BOSTON -- Anthony Rizzo did not blink once informed that he would occupy the leadoff spot in Tuesday’s American League Wild Card Game -- sure, it was a slightly different assignment, but it was one that the Yankees' first baseman had performed well in the past.
It wasn’t until Rizzo realized that Kyle Schwarber was also hitting leadoff, occupying the top spot in the Red Sox’s lineup, that it became a "wow" moment for the former Cubs stars. And the wows didn't end pregame, as both unexpected leadoff hitters homered in big spots. Rizzo tucked his sixth-inning solo blast just inside the Pesky Pole, three innings after Schwarber's blast had helped knock starter Gerrit Cole out of the Yankees' eventual 6-2 loss. Rizzo's homer was the first damage done against Nathan Eovaldi, who had cruised up to that point.
Rizzo and Schwarber discussed the happenstance in a brief chat before the game, one neither could have predicted a year ago.
“It’s pretty cool, coming full circle and playing against a really good friend, leading off as well,” Rizzo said. “Not your prototypical leadoff hitters, but he’s excited about it, too.”
Rizzo has started 65 career games in the leadoff spot, but none since joining the Yankees ahead of this year’s July 30 Trade Deadline. He has compiled a .321/.407/.554 slash line (77-for-240) across those games, all taking place with the Cubs from 2017-21.
“It’s really just valuing Gleyber in the middle of the order with our guys, wanting Rizzo and [Aaron] Judge and [Giancarlo] Stanton up there as much as possible,” Boone said. “Having Gleyber in the middle, I feel like those are the guys that get on base. Hopefully, there's opportunities for him, and he's a guy I definitely want up with some runners on base.”
According to the Elias Sports Bureau, this is the first time in postseason history that the starting leadoff hitters in a game were teammates in the previous season on another club. Schwarber was non-tendered by the Cubs after the 2020 campaign.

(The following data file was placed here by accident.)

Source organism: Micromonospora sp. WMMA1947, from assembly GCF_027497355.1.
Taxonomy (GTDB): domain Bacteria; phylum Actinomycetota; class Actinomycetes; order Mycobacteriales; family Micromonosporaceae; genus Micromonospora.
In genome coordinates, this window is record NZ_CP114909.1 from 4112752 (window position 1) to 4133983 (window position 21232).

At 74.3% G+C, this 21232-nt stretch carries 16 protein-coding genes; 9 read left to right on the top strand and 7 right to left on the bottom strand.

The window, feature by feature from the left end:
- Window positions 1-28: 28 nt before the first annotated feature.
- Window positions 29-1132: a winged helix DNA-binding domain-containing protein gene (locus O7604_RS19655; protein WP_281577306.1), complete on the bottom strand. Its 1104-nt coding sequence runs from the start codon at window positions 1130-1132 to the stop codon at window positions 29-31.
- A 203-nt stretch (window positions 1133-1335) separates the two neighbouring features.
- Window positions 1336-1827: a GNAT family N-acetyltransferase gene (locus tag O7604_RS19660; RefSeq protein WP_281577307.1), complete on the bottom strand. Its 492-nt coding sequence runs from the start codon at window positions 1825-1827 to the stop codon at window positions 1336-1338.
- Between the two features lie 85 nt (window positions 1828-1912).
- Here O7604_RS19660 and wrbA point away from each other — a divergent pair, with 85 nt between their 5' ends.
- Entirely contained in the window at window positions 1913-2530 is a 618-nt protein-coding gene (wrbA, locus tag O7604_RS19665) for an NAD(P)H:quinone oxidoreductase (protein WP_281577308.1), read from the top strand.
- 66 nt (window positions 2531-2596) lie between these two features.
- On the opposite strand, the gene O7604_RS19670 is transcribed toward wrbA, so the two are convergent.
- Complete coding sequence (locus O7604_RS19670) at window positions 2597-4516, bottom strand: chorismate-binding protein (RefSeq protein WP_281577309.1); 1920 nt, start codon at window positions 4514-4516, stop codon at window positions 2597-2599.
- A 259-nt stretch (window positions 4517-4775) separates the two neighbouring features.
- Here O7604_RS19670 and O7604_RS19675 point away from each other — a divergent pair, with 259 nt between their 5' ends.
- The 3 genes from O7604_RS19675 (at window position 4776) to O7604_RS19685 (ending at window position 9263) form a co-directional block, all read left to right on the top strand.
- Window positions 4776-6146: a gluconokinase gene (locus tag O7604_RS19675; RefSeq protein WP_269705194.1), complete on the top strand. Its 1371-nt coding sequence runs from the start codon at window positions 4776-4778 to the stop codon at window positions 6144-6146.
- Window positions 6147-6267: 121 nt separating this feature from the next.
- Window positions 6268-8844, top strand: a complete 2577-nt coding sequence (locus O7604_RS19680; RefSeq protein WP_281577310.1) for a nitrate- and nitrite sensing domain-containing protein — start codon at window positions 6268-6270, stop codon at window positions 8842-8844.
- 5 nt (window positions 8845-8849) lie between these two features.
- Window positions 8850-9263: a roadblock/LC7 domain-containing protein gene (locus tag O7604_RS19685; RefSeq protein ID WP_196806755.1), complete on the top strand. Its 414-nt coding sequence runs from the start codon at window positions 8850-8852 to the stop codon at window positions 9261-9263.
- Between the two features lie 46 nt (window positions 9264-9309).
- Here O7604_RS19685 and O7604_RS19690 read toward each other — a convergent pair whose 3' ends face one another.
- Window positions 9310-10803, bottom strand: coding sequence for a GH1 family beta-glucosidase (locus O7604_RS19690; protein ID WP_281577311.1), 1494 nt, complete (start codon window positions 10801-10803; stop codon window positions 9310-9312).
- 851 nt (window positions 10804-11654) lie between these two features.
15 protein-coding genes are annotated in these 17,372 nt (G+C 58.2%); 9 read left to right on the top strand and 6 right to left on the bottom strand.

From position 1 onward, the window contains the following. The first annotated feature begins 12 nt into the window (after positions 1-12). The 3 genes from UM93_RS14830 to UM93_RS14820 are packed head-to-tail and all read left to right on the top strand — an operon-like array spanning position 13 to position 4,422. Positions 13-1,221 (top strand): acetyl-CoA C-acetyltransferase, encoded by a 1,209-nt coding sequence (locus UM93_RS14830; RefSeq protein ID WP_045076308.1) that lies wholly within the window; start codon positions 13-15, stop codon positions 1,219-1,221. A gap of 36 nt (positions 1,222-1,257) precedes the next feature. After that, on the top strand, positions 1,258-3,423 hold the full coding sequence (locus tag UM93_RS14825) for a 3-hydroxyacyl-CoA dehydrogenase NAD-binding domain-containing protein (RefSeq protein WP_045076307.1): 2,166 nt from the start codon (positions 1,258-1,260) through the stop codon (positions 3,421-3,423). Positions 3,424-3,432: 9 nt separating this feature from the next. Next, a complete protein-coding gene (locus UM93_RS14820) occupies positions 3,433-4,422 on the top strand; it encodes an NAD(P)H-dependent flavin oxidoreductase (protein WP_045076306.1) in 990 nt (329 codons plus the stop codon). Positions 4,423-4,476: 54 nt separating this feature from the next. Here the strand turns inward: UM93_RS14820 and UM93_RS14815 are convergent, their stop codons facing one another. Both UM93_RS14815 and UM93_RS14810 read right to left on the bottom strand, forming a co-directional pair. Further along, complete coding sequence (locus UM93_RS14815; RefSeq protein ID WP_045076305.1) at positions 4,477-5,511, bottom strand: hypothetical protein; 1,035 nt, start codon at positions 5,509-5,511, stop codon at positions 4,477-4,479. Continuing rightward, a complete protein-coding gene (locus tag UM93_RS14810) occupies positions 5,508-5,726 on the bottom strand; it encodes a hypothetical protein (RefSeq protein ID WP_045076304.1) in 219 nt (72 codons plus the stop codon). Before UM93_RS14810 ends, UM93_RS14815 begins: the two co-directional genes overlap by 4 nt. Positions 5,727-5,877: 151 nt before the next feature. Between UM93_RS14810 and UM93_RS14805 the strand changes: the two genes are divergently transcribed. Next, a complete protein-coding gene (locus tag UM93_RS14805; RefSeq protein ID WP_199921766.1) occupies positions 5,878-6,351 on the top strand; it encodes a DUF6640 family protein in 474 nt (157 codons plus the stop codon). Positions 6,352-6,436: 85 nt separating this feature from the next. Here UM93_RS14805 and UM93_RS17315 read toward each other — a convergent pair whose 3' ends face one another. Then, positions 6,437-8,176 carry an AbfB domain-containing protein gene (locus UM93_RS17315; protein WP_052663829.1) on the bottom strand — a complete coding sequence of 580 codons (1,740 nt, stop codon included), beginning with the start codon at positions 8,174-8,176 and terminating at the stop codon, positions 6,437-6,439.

Rizzo said that there is something special about knowing that he will have the first at-bat of the 2021 postseason.
“My goal is not to let [Nathan] Eovaldi settle in whatsoever,” Rizzo said. “He's an aggressive pitcher in the strike zone. I'm sure he's going to come out firing today with the adrenaline and everything. But it will be exciting. … I'm hitting in front of Judge still, so that comfort level is still there. I've been doing that pretty much since I've been here. It's just one slot higher.”
Gio is A-OK
Two days after he took a nasty tumble down the steps of the visiting dugout at Yankee Stadium, Gio Urshela went through a pregame routine on Tuesday, performing agility exercises and taking ground balls.
That process told the Yankees that, as promised, Urshela was good enough to play. Some lingering soreness and mobility issues prompted Boone to slot Urshela in at third base in the Wild Card Game, rather than at shortstop. Andrew Velazquez made the start at short instead.
“Gio is doing pretty well actually, all things considered,” Boone said. “Especially with third [base] being his natural position, because he's not quite 100 percent, I just felt more comfortable having him at least start the game at third and go with the defense with ‘Squid’ at shortstop.”
The Yankees had a couple of surprise additions to their roster for the Wild Card Game, electing to carry outfielder Greg Allen and catcher Rob Brantly. Boone said that the club wanted to take advantage of extra roster spots created by not carrying starting pitchers Corey Kluber, Jordan Montgomery and Jameson Taillon.
“Having that third catcher gives you a little bit of flexibility late in the game if you did get in a situation or you want to be aggressive running for a catcher at some point in the game,” Boone said. “With Greg Allen, he did such a good job for us when he was up with us earlier this year. He's had a really good year between the big leagues and Triple-A. He’s another guy that we can shoot in a late-inning situation or a big at-bat at some point.”
He said it
“I think we have a group of guys that loves playing when the stakes are high. And I feel like the last couple of months have prepared us pretty well for this. Whatever happens tonight, I feel like we're going to walk out there and play our game and play with confidence. And that's because I think these guys do relish playing in this rivalry, playing with everything on the line against a really good team.” -- Boone
This date in Yankees history
Oct. 5, 1953: Billy Martin connected for a World Series-winning hit, singling home Hank Bauer in Game 6 of the Fall Classic to lift the Yankees to a 4-3 victory over the Dodgers.